Summer Container Care
Keep your containers looking lush and beautiful even when Iowa's weather goes hot and dry.
• Water generously. In hot weather, smaller containers can need watering as much as twice a day (a good reason, frankly, to go with large containers as much as possible). Plants such as hibiscus need watering every day, even in cooler weather.
• Mulch your containers. Use shredded bark or other mulch to lay a ½-inch or so layer of mulch. It helps container moisture.
• Make watering easier. Cluster your containers together. It saves time and it looks good!
• Completely dry? If a pot dries out completely, often the soil will shrink away from the sides. Then when you water, all the water just rushes down the sides, out the pot, and isn't absorbed by the roots.
Remedy the situation by sitting the pot in a bowl, bucket, or big plastic box filled with water halfway up the sides of the pot. Let it sit for an hour or two. The water will slowly wick up through the bottom and completely rehydrate the soil.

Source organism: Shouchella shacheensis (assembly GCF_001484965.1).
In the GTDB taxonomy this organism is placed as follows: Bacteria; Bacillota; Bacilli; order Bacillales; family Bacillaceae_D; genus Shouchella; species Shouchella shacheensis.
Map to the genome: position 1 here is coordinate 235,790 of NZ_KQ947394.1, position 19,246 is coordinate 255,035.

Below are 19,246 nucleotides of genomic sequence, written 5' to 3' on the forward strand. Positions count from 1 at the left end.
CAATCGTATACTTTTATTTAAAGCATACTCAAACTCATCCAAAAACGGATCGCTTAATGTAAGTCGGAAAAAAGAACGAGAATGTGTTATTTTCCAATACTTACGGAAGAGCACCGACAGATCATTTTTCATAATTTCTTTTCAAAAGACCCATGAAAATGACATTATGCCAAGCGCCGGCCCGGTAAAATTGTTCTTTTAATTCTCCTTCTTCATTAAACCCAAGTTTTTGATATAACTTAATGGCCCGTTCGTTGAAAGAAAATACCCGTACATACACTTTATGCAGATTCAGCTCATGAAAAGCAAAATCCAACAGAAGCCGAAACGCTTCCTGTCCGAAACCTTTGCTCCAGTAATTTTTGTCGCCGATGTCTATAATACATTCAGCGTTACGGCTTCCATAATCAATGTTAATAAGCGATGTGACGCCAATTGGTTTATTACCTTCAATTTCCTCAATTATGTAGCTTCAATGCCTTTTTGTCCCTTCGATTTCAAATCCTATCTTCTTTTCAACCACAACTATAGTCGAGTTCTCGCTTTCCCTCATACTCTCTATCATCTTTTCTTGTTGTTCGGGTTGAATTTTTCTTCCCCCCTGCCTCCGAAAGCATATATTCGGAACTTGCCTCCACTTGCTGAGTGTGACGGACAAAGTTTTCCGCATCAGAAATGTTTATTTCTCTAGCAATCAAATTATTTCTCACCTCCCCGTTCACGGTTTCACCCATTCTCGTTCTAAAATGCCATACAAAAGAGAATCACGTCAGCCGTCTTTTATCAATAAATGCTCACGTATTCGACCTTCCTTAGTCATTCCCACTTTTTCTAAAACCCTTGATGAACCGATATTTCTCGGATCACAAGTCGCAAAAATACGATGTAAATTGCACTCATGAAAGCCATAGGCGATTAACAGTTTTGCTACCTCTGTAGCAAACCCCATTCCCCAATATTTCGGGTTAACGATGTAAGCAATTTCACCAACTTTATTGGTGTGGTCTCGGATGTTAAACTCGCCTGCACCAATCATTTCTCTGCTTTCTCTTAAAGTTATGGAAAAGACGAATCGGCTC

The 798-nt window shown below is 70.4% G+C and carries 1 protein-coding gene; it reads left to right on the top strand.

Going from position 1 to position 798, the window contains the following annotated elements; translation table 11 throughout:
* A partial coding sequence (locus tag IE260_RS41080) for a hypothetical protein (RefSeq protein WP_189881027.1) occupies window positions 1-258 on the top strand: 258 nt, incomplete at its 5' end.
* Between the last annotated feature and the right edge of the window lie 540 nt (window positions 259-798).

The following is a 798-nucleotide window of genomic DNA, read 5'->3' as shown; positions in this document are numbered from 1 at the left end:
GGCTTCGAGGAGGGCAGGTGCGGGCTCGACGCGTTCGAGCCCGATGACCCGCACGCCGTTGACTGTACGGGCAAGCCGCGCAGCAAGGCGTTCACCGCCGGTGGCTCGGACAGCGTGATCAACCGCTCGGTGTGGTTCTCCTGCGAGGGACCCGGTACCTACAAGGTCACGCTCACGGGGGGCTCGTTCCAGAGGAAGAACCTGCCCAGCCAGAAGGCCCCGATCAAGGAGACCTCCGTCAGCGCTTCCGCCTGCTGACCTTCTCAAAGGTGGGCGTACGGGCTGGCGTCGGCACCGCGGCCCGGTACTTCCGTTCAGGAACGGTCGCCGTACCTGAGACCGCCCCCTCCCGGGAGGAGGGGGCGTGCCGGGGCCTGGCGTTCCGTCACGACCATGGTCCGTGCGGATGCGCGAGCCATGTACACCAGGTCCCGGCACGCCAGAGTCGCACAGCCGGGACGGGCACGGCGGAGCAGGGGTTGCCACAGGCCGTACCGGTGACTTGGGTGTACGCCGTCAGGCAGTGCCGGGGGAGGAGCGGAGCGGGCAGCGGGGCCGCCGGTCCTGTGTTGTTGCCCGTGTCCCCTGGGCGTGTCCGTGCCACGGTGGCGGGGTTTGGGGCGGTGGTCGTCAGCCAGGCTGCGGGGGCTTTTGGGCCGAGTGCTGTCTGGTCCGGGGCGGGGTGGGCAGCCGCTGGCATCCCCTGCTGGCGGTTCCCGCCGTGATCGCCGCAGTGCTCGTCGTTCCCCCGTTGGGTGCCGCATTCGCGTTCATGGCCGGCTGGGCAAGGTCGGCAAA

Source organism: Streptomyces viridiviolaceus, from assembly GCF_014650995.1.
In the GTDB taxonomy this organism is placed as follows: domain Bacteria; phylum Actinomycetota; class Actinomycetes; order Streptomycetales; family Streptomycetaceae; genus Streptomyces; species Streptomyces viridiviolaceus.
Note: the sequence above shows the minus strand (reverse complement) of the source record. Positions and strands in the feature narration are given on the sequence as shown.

• Pinch your plants. Pinch off discolored leaves and faded blooms every time you water. This keeps plants attractive, prevents the spread of disease, and encourages further bloom.
• Fertilize regularly. Constant watering flushes nutrients out of the container's soil. Work a granular slow-release fertilizer, such as Osmocote, into the soil at planting time.
With flowering plants, fertilize them with a bloom-booster type liquid fertilizer every two to three weeks, as directed on the label. It doesn't cost any more than other fertilizers, and it really pushes them to bloom better!
With foliage and other plants, use a general-purpose fertilizer, such as fish emulsion or regular Miracle-Gro, as directed on the label every two to three weeks.
• Got bugs? Try this homemade version of commercial insecticidal soap formulations: Mix 1 to 2 tablespoons liquid soap (such as hand soap, not dish detergent) into 1 quart water. Put in a spray bottle and coat the leaves, stems, and undersides of the plant. Repeat in 5-7 days and in 5-7 days after that.
Research shows that insecticidal soaps do work, covering and suffocating soft-bodied insects, such as aphids, thrips, white flies, and spider mites--the main attackers of houseplants and container plants.
• Cut your losses. Doing all these things and the plant looks like heck anyway? Pitch it. After all, we have container plantings to make our spaces look better--not worse! Container plantings aren't meant to last forever. If the plant gets sick or spindly, toss it in the compost heap and resolve to do better next year!